There are a number of factors that need to be taken into account when selecting an umbrella fund, from governance to preservation options; but few of these are more complex than costs. Comparing costs of umbrella funds, however, is set to become significantly easier from March 1 2019, when the new Association for Savings and Investment South Africa (Asisa) Retirement Savings Cost (RSC) Disclosure Standard comes into effect.
Michelle Acton, principal consultant at Old Mutual Corporate Consultants, says that this new disclosure standard will lead to a greater level of transparency across the industry, making it far easier for employers to select the most cost-effective umbrella retirement fund solution for their employees.
“As part of the engagement with the regulator, national treasury and stakeholders for greater consolidation within the retirement fund industry, there is a growing need to find easier ways to ‘compare’ umbrella funds. Comparing costs of umbrella funds has always been particularly challenging, because the fees and charges of a particular scheme will be dependent on the number of members, salary profiles and value of assets to be transferred.
“By ensuring standardisation across the presentation of these costs, employers will be able to compare like-with-like when considering quotations from different Asisa members. This will also make it easier for the Board of Trustees of umbrella funds to consider costs as part of their fiduciary duties,” says Acton.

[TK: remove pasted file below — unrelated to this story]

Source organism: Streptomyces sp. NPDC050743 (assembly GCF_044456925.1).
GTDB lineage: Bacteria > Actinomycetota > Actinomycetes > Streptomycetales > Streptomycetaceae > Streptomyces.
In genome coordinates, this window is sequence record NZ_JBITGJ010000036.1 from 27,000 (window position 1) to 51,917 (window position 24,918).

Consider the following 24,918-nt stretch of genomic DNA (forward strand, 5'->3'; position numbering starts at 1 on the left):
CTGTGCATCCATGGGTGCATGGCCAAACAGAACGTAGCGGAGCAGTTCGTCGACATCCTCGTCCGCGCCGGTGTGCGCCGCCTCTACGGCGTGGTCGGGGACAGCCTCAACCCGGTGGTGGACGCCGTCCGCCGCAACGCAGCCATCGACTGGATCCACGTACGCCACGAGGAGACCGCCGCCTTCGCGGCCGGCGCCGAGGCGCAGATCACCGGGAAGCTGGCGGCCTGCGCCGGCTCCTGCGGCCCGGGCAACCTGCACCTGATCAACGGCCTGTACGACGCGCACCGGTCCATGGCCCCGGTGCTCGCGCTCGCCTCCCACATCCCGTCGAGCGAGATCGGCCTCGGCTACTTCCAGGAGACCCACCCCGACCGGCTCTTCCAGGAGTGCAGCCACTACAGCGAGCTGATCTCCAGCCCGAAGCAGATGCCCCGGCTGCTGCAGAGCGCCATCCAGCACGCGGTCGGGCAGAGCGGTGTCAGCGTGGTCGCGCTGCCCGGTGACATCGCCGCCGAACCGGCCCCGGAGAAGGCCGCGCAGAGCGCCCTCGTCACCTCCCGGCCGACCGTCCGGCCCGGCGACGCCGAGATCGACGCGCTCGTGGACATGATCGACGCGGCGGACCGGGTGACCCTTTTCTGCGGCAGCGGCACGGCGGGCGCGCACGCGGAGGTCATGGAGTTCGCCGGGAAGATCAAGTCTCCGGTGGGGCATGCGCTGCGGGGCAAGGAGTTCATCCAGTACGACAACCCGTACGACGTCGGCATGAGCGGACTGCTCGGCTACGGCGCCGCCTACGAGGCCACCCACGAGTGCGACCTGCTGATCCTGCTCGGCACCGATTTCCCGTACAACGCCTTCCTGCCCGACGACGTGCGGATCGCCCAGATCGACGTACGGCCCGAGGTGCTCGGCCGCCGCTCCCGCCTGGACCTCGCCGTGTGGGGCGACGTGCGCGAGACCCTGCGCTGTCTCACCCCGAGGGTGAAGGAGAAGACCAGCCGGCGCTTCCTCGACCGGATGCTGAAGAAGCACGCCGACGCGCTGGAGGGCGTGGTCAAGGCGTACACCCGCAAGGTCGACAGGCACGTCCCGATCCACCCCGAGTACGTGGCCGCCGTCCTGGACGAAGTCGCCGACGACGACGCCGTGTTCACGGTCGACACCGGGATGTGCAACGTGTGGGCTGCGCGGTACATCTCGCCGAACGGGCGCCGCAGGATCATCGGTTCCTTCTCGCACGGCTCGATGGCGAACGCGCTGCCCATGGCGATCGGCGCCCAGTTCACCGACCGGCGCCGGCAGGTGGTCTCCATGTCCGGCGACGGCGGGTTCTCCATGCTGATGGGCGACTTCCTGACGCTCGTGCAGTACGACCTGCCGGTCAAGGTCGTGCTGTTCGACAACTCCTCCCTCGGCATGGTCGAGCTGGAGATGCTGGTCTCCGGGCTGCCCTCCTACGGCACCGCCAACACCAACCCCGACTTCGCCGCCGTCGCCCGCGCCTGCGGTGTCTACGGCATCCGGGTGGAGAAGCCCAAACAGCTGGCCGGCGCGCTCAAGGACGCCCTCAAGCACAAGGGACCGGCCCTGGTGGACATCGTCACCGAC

She explains how this standardisation of cost disclosure will be achieved. “All employers and trustees will be provided with a template that indicates all costs that will be incurred at a scheme level. As there are a number of different types of costs involved in any umbrella fund, the template will reflect four separate components, into which these various charges are allocated over various investment periods.
“The four components are investment management charges; advice charges; administration charges; and other charges including regulatory, compliance and governance costs. Asisa members will have projected these costs over 10 years, based on a standardised set of assumptions, in order to derive the RSC for the umbrella fund as a whole.
“The value for each of the four components, as well as the total RSC, will then be displayed as a percentage in a table at four mandatory disclosure periods — one year, three years, five years and 10 years — and any costs not able to be included must be disclosed in free text notes,” she explains.
When turning theory into practice, there are always other facts to consider. Acton points out that there are often a number of costs that are currently not necessary for the umbrella fund provider to include, such as consulting or advisor costs. “As such, the new templates will need to be developed to ensure all information is made available, and all investment providers will need to provide their TER (total expense ratio) for inclusion.”
Overall, Acton says that the new Asisa disclosure standard signifies a great step forward for the retirement fund industry.
“No two umbrella funds are the same, and while there will always be some element of cross-subsidisation, this new disclosure standard will definitely make it less complicated for an employer or board of trustees to select the umbrella fund that best meets the needs of their membership and the service for which they are paying for.”